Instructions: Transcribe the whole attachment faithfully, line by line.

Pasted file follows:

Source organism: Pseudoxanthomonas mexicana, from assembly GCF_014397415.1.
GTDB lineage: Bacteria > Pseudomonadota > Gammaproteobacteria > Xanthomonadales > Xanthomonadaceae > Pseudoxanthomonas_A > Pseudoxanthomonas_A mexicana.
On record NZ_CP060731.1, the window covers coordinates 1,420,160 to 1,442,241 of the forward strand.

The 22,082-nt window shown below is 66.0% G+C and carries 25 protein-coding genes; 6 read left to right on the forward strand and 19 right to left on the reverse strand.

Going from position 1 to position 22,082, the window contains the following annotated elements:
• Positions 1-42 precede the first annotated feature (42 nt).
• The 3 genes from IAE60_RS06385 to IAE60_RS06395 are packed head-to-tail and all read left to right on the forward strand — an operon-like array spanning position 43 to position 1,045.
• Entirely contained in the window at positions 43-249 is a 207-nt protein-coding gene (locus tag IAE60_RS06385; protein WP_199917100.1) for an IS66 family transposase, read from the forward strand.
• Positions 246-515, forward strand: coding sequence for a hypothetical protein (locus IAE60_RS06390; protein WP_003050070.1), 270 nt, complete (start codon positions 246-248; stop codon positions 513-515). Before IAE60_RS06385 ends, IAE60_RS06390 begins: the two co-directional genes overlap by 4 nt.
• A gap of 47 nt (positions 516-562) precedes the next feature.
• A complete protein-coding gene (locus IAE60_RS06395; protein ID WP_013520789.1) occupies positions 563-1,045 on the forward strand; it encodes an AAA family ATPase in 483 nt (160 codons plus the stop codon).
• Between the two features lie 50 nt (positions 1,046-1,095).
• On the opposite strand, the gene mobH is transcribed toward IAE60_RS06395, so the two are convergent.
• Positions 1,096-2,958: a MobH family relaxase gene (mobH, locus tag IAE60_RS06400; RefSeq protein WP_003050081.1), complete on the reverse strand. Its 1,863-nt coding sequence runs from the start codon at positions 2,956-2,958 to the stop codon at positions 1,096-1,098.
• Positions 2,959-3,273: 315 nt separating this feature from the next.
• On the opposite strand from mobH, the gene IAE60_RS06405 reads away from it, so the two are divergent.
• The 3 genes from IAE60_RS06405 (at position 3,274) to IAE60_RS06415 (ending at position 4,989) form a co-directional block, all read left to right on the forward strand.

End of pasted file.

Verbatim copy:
Source organism: Pseudoxanthomonas mexicana, from assembly GCF_014397415.1.
GTDB lineage: Bacteria > Pseudomonadota > Gammaproteobacteria > Xanthomonadales > Xanthomonadaceae > Pseudoxanthomonas_A > Pseudoxanthomonas_A mexicana.
On record NZ_CP060731.1, the window covers coordinates 1,420,160 to 1,442,241 of the forward strand.

The 22,082-nt window shown below is 66.0% G+C and carries 25 protein-coding genes; 6 read left to right on the forward strand and 19 right to left on the reverse strand.

Going from position 1 to position 22,082, the window contains the following annotated elements:
• Positions 1-42 precede the first annotated feature (42 nt).
• The 3 genes from IAE60_RS06385 to IAE60_RS06395 are packed head-to-tail and all read left to right on the forward strand — an operon-like array spanning position 43 to position 1,045.
• Entirely contained in the window at positions 43-249 is a 207-nt protein-coding gene (locus tag IAE60_RS06385; protein WP_199917100.1) for an IS66 family transposase, read from the forward strand.
• Positions 246-515, forward strand: coding sequence for a hypothetical protein (locus IAE60_RS06390; protein WP_003050070.1), 270 nt, complete (start codon positions 246-248; stop codon positions 513-515). Before IAE60_RS06385 ends, IAE60_RS06390 begins: the two co-directional genes overlap by 4 nt.
• A gap of 47 nt (positions 516-562) precedes the next feature.
• A complete protein-coding gene (locus IAE60_RS06395; protein ID WP_013520789.1) occupies positions 563-1,045 on the forward strand; it encodes an AAA family ATPase in 483 nt (160 codons plus the stop codon).
• Between the two features lie 50 nt (positions 1,046-1,095).
• On the opposite strand, the gene mobH is transcribed toward IAE60_RS06395, so the two are convergent.
• Positions 1,096-2,958: a MobH family relaxase gene (mobH, locus tag IAE60_RS06400; RefSeq protein WP_003050081.1), complete on the reverse strand. Its 1,863-nt coding sequence runs from the start codon at positions 2,956-2,958 to the stop codon at positions 1,096-1,098.
• Positions 2,959-3,273: 315 nt separating this feature from the next.
• On the opposite strand from mobH, the gene IAE60_RS06405 reads away from it, so the two are divergent.
• The 3 genes from IAE60_RS06405 (at position 3,274) to IAE60_RS06415 (ending at position 4,989) form a co-directional block, all read left to right on the forward strand.